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‘How long are Zimbabweans going to suffer in silence?’ – Clive Malunga

Zanu-PF war veteran and legendary musician Clive Malunga has slammed his party for orchestrating human rights abuses before he posed a question, “how long are Zimbabweans going to suffer in silence?”

Malunga, who holds a diploma in Marketing from the London Centre of Marketing (LCM) and in 2012 a business degree with the same institution, believes that his party is letting Zimbabwe down in terms of socio-economic development and democracy.

He argues that the principles of the liberation struggle are being ignored by the Zanu-PF regime led by Emmerson Mnangagwa.

“Fear induced by the state is detrimental or harmful to the masses’ psyche. People are made to behave in a way that is abnormal. Because they are not allowed to freely express themselves, they tend to recoil into their cocoons and build up a lot of emotional pressure. Those that fail to live by the draconian rules are punished, labeled traitors and treated as outcasts.

“Voices of reason have been silenced through intimidation, harassment, coercion or death or amputation of one’s arms (“short sleeve or long sleeve”). National security apparatus sometimes behaves like ISIS or Al-Qaeda fundamentalists,” Malunga wrote in his latest article published on clivemalunga.co.zw.

“Fear has killed the souls of many Zimbabweans. People have given up hope of having a good life. We are forced to accept misery as normal. Zimbabweans in their huge numbers cannot freely breathe because every breath is controlled by the state.

“When government agents confiscate a poor vendor’s wares, the miserable vendor will have to scrounge around to find new wares.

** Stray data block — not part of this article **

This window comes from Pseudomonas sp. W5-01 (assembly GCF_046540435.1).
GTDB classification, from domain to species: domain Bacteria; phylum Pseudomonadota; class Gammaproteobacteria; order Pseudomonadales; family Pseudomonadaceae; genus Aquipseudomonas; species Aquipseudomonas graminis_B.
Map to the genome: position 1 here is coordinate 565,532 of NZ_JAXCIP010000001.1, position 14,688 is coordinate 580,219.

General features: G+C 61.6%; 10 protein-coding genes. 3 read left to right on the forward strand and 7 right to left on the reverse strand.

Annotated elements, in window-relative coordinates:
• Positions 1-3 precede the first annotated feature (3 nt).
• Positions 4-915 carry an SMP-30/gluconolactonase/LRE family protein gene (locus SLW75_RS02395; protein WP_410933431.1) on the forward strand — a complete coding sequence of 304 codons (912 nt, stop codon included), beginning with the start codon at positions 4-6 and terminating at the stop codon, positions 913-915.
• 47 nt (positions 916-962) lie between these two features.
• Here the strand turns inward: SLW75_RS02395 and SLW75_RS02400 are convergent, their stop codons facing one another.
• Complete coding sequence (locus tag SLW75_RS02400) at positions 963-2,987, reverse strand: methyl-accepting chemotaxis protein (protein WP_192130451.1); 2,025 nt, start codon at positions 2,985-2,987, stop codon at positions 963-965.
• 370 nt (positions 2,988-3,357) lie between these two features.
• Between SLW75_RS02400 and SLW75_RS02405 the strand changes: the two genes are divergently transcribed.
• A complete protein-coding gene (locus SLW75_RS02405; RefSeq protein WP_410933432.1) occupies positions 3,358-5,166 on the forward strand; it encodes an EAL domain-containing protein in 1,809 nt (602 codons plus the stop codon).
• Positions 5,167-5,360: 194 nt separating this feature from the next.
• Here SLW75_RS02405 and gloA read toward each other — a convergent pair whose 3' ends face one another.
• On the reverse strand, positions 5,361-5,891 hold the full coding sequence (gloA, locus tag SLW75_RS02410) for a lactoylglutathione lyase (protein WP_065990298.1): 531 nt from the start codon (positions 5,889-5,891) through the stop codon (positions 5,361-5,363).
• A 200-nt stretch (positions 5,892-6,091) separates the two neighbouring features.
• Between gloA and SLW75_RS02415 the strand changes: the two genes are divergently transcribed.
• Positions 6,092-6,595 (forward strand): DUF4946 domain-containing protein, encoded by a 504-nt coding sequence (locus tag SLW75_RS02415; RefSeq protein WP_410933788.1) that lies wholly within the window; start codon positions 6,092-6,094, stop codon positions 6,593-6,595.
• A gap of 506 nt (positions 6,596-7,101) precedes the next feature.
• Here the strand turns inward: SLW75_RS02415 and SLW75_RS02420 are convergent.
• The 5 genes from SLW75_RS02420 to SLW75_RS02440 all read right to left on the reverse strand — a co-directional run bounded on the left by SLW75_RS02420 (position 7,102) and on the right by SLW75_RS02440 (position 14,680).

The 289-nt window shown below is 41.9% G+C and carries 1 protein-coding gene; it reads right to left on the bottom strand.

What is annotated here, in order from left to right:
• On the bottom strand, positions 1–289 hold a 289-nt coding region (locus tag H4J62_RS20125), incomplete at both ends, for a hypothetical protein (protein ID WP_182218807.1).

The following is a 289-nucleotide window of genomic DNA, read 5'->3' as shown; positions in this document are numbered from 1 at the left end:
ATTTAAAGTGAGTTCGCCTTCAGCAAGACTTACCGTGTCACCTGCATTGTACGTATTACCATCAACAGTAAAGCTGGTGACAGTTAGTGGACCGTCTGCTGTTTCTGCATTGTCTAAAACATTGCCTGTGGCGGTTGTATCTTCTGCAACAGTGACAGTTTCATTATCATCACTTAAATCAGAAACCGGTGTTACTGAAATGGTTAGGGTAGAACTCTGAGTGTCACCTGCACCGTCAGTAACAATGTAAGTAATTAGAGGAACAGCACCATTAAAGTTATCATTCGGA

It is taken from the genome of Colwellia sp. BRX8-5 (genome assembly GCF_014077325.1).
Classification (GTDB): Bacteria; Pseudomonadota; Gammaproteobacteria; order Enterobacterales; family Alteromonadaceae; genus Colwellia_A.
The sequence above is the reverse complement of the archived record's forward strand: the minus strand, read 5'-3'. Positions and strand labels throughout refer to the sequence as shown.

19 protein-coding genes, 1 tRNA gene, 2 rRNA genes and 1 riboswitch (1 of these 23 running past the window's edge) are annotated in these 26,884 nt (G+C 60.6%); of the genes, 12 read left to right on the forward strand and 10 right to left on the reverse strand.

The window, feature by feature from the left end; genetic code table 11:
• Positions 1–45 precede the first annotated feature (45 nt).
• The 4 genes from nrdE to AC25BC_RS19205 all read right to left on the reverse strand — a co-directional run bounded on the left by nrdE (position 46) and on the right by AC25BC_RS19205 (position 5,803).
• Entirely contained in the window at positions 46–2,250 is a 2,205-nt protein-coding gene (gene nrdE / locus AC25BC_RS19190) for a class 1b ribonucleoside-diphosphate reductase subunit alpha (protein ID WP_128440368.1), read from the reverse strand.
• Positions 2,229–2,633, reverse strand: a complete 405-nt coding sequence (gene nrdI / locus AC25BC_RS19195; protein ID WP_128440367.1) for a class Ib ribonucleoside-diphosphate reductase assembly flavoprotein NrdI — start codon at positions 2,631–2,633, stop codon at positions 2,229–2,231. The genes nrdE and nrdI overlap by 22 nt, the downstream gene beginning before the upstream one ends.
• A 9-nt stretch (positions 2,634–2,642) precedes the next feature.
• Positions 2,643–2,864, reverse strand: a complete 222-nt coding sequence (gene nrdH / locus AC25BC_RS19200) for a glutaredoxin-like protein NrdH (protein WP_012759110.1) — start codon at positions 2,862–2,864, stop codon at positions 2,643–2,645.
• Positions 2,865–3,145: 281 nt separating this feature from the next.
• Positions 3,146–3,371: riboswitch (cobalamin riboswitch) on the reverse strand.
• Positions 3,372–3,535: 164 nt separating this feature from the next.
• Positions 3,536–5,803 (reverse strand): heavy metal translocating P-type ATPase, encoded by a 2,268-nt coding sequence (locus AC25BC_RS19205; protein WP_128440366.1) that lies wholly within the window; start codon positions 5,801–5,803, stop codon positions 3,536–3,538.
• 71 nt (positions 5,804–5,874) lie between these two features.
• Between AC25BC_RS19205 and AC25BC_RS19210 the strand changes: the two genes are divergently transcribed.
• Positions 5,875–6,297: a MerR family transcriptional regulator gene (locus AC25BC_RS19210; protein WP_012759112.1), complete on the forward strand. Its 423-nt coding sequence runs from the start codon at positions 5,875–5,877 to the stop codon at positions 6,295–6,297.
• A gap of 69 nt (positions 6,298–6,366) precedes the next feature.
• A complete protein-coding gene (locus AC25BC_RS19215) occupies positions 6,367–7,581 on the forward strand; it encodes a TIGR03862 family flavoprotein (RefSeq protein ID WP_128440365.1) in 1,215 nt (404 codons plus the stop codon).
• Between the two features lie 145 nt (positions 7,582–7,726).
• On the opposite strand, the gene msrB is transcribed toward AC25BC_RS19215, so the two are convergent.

“He or she cannot complain about his/her stolen wares because there is nowhere to complain. The whole system is organized to blackmail and extort from the poor. These brutal tactics of containing the citizens are not only evil but also an affront to people’s constitutional rights.”

The award winning Zimbabwean musician who rose to prominence in the New Millennium with hits such as ‘Rudhiya’ and ‘Nesango’, further stated that Zimbabweans long for a better life but they are being suppressed by the regime.

He asked: “How long are Zimbabweans going to suffer in silence? All Zimbabweans from all walks of life dream of a happy and prosperous lifestyle. We all need love from all those whom we choose to lead us. In return we want to love our leaders by showing respect for all the good they will be doing for the nation.

“We want to pray for our leaders to live long and get wisdom from God. We want to move together as a nation, with no one being left behind. We want to feel proud to be Zimbabweans.

“We need to talk freely about how Zimbabwe can be developed. Party politics must not hinder the development of our country. What should matter most is the well-being of all citizens of Zimbabwe. When leadership stifles debate meant to find a way forward, then we must all know that we are going nowhere.

“We have great minds in this country. Let’s allow debate as one family to find solutions to our challenges. No man is an island.”

The ‘Zambuko’ chanter said the challenges facing Zimbabwe are rekindling the bad experience he had under the white minority regime before independence.

“Our current challenges often make my mind wander into the past. Zimbabweans had a lot of problems to deal with during the Rhodesian era. We suffered under colonial rule. We were humiliated and dehumanised at all levels. We were seen as third class citizens of the country.

“The white community reduced blacks to nothing other than slaves. For no reason one could be tortured, jailed, killed, maimed or publicly flogged. You could not move from one town to another without a pass. The oppression was so severe that it later gave birth to uprisings.

“The blacks had to revolt against the system. The black majority could not stomach the humiliation any longer,” Malunga said.

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